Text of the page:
Up for debate, for example, is the controversy over where you buy your wild fish versus farmed fish and how much you pay. Are you paying more money for food with fewer toxins? Is eating wild fish better for your health than eating farmed fish? Why or why not? These are current nutrition controversies up for debate.
Most people like to look at a nutrition time line to see at a glance what nutrition controversies entailed in the past, present, and what will be the next controversy or issue hot for debate by scientists, the media, and the public. You’ll find books touting the Paleolithic Diet and other books cheering the vegetable, fruit, nut, and grain-based Neolithic Diet.
Medical articles are numerous warning of the dangers of homogenized milk available after 1920. And you’ll find articles comparing whole fruit to sugary fruit juices. How do you make informed decisions about all the issues and controversies in the field of nutrition today?
Whether you are a parent, teacher, librarian, newspaper reporter, or student at any level looking for hot debates on nutrition issues about which to write, you begin with the basic controversy in nutrition. It’s the competition between science and nature.
The issue is whether nature is better than science and technology. Is technology an overwhelming improvement to health and nature in general? Are chemical solutions to moral problems also an issue? Can science be separated from technology when it comes to food production and distribution? Should it be? Why or why not?
Underneath the umbrella of science is technology. Scientific research needs to be funded by big business and/or the government in order for scientific research to be done on a scale that earns it credibility in the medical journals that have the respect of other scientists and the credible media. Technology is the method by which science applies findings to production of food products for the public.
Food Misinformation and Lack of Disclosure are the Hottest Nutrition Controversy Debates
What does the average person do when a new study comes out saying that a food has specific health benefits, but then soon after, another study is released noting that the same food has negative health consequences? This type of debate has opened the field of nutrition to debate. What health issues surround studies of soy products, homogenized milk, and margarine?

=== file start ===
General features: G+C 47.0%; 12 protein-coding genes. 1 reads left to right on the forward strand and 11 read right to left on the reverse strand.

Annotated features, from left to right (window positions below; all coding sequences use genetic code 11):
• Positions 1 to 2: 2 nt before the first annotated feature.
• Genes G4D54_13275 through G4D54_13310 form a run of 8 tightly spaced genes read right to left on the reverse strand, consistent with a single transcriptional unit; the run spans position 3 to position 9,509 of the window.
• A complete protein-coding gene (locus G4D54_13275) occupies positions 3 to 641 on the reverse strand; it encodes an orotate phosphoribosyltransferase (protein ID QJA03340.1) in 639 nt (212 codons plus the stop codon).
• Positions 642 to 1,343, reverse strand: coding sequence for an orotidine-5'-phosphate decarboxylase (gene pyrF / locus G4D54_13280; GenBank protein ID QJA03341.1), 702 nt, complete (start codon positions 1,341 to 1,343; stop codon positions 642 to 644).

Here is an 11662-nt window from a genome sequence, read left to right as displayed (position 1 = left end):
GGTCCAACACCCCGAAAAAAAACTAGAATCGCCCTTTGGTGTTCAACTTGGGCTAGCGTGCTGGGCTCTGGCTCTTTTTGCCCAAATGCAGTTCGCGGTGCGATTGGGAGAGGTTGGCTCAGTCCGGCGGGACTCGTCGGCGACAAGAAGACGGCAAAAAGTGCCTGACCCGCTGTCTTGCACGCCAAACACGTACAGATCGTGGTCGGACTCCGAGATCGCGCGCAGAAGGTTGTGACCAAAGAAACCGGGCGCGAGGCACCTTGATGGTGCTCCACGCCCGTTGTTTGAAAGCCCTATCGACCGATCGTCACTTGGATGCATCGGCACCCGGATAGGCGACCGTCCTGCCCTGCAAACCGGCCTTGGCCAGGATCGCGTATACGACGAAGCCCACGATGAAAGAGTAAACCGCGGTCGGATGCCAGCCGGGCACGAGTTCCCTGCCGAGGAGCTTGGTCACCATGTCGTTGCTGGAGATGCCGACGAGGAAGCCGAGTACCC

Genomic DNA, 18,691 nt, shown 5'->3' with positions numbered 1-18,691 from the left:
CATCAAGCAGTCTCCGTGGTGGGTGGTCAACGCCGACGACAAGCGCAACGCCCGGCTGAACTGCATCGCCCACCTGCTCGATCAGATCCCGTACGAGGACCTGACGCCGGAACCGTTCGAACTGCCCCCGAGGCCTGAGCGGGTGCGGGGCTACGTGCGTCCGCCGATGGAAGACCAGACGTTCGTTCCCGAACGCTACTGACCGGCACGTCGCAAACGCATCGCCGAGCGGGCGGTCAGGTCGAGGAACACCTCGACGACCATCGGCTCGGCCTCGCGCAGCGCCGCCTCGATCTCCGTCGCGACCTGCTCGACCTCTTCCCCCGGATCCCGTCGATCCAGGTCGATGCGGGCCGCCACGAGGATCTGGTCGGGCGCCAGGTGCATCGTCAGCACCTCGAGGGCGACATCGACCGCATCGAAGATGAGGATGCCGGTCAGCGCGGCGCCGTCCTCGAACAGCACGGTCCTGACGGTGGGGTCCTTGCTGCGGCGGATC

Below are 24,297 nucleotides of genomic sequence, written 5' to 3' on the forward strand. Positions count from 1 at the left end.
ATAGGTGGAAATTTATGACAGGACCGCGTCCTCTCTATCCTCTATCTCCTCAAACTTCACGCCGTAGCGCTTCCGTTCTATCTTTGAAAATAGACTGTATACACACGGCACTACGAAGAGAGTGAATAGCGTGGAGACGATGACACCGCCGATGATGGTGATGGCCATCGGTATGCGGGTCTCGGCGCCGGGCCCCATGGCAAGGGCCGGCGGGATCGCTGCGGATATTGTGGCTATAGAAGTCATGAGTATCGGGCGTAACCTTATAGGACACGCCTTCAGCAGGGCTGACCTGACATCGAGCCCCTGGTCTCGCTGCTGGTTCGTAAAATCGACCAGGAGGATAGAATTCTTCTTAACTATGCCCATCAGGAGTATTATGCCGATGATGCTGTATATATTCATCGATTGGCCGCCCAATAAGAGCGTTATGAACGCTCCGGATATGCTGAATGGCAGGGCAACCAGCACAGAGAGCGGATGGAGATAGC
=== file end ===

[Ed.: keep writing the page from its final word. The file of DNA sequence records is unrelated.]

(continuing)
How does the average consumer with no science training make informed decisions about what foods are healthy for each person or for all individuals? Would the average consumer benefit by a costly test to determine whether one’s genetic signature is helped or harmed by ingestion of a specific food or medicine? Are those tests accurate? Such topics are ripe for debate.
The hottest controversies in nutrition today are lack of disclosure and food misinformation appearing in various popular media—newspapers, general consumer magazines, and the tabloid press. However, three equally important controversies in nutrition actually are science versus nature, childhood obesity, and the ever-increasing type 2 diabetes epidemic in children and adults. Consumers want to know whether what’s on the label is the same as what’s in the food or nutritional supplement.
According to the International Food Information Council (IFIC) nutrition/food safety staff, while there are nutrition controversies almost too numerous to mention, a couple stand out – food ‘myths’ (or misinformation) concerning the safety/health benefits of consuming fish and seafood, especially canned tuna; and continuing misinformation about the safety of low-calorie sweeteners, such as Aspartame. For further information, check out the IFIC’s website.